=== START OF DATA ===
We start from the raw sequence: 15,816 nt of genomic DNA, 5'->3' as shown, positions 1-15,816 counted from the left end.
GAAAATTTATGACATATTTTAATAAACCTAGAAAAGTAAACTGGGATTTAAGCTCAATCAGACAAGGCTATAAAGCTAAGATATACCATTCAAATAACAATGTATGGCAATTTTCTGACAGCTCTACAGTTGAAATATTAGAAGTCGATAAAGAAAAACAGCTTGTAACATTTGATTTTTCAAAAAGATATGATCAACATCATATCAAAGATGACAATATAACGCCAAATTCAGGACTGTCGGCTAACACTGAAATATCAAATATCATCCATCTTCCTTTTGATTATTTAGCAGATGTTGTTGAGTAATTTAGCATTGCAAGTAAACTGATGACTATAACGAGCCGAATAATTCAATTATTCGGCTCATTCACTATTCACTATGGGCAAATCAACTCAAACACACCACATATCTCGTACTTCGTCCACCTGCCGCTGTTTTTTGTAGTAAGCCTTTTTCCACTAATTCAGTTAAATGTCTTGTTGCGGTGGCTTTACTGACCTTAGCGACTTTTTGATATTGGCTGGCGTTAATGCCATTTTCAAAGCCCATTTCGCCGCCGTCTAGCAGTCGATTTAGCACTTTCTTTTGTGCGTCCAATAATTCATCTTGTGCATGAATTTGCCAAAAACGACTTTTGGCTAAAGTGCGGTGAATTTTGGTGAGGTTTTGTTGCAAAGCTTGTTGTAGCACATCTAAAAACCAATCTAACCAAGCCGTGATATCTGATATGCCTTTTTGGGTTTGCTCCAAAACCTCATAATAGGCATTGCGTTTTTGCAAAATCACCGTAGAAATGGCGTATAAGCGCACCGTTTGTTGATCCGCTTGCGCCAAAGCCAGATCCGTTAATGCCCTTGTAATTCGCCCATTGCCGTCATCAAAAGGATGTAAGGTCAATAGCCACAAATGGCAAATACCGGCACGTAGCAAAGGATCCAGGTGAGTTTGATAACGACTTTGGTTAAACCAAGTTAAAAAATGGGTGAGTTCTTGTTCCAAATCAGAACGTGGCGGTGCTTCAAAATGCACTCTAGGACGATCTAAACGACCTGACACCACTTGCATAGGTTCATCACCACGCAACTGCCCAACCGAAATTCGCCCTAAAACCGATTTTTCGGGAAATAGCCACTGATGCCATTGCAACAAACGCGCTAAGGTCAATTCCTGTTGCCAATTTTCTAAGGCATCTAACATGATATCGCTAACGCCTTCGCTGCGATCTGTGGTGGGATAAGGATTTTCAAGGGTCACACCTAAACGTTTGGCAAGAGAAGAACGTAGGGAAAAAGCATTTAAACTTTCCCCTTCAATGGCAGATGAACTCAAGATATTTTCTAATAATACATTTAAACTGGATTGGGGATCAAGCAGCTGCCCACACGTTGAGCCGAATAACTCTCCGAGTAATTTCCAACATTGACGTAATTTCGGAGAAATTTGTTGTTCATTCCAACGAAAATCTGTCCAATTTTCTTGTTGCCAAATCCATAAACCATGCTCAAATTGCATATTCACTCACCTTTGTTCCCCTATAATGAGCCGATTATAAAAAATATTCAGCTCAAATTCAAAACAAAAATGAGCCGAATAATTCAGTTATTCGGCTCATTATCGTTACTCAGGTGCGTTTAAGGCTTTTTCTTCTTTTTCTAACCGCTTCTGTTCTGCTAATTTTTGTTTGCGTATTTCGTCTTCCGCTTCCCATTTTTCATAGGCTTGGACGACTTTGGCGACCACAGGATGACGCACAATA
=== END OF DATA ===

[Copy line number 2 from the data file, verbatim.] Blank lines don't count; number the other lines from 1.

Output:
GAAAATTTATGACATATTTTAATAAACCTAGAAAAGTAAACTGGGATTTAAGCTCAATCAGACAAGGCTATAAAGCTAAGATATACCATTCAAATAACAATGTATGGCAATTTTCTGACAGCTCTACAGTTGAAATATTAGAAGTCGATAAAGAAAAACAGCTTGTAACATTTGATTTTTCAAAAAGATATGATCAACATCATATCAAAGATGACAATATAACGCCAAATTCAGGACTGTCGGCTAACACTGAAATATCAAATATCATCCATCTTCCTTTTGATTATTTAGCAGATGTTGTTGAGTAATTTAGCATTGCAAGTAAACTGATGACTATAACGAGCCGAATAATTCAATTATTCGGCTCATTCACTATTCACTATGGGCAAATCAACTCAAACACACCACATATCTCGTACTTCGTCCACCTGCCGCTGTTTTTTGTAGTAAGCCTTTTTCCACTAATTCAGTTAAATGTCTTGTTGCGGTGGCTTTACTGACCTTAGCGACTTTTTGATATTGGCTGGCGTTAATGCCATTTTCAAAGCCCATTTCGCCGCCGTCTAGCAGTCGATTTAGCACTTTCTTTTGTGCGTCCAATAATTCATCTTGTGCATGAATTTGCCAAAAACGACTTTTGGCTAAAGTGCGGTGAATTTTGGTGAGGTTTTGTTGCAAAGCTTGTTGTAGCACATCTAAAAACCAATCTAACCAAGCCGTGATATCTGATATGCCTTTTTGGGTTTGCTCCAAAACCTCATAATAGGCATTGCGTTTTTGCAAAATCACCGTAGAAATGGCGTATAAGCGCACCGTTTGTTGATCCGCTTGCGCCAAAGCCAGATCCGTTAATGCCCTTGTAATTCGCCCATTGCCGTCATCAAAAGGATGTAAGGTCAATAGCCACAAATGGCAAATACCGGCACGTAGCAAAGGATCCAGGTGAGTTTGATAACGACTTTGGTTAAACCAAGTTAAAAAATGGGTGAGTTCTTGTTCCAAATCAGAACGTGGCGGTGCTTCAAAATGCACTCTAGGACGATCTAAACGACCTGACACCACTTGCATAGGTTCATCACCACGCAACTGCCCAACCGAAATTCGCCCTAAAACCGATTTTTCGGGAAATAGCCACTGATGCCATTGCAACAAACGCGCTAAGGTCAATTCCTGTTGCCAATTTTCTAAGGCATCTAACATGATATCGCTAACGCCTTCGCTGCGATCTGTGGTGGGATAAGGATTTTCAAGGGTCACACCTAAACGTTTGGCAAGAGAAGAACGTAGGGAAAAAGCATTTAAACTTTCCCCTTCAATGGCAGATGAACTCAAGATATTTTCTAATAATACATTTAAACTGGATTGGGGATCAAGCAGCTGCCCACACGTTGAGCCGAATAACTCTCCGAGTAATTTCCAACATTGACGTAATTTCGGAGAAATTTGTTGTTCATTCCAACGAAAATCTGTCCAATTTTCTTGTTGCCAAATCCATAAACCATGCTCAAATTGCATATTCACTCACCTTTGTTCCCCTATAATGAGCCGATTATAAAAAATATTCAGCTCAAATTCAAAACAAAAATGAGCCGAATAATTCAGTTATTCGGCTCATTATCGTTACTCAGGTGCGTTTAAGGCTTTTTCTTCTTTTTCTAACCGCTTCTGTTCTGCTAATTTTTGTTTGCGTATTTCGTCTTCCGCTTCCCATTTTTCATAGGCTTGGACGACTTTGGCGACCACAGGATGACGCACAATA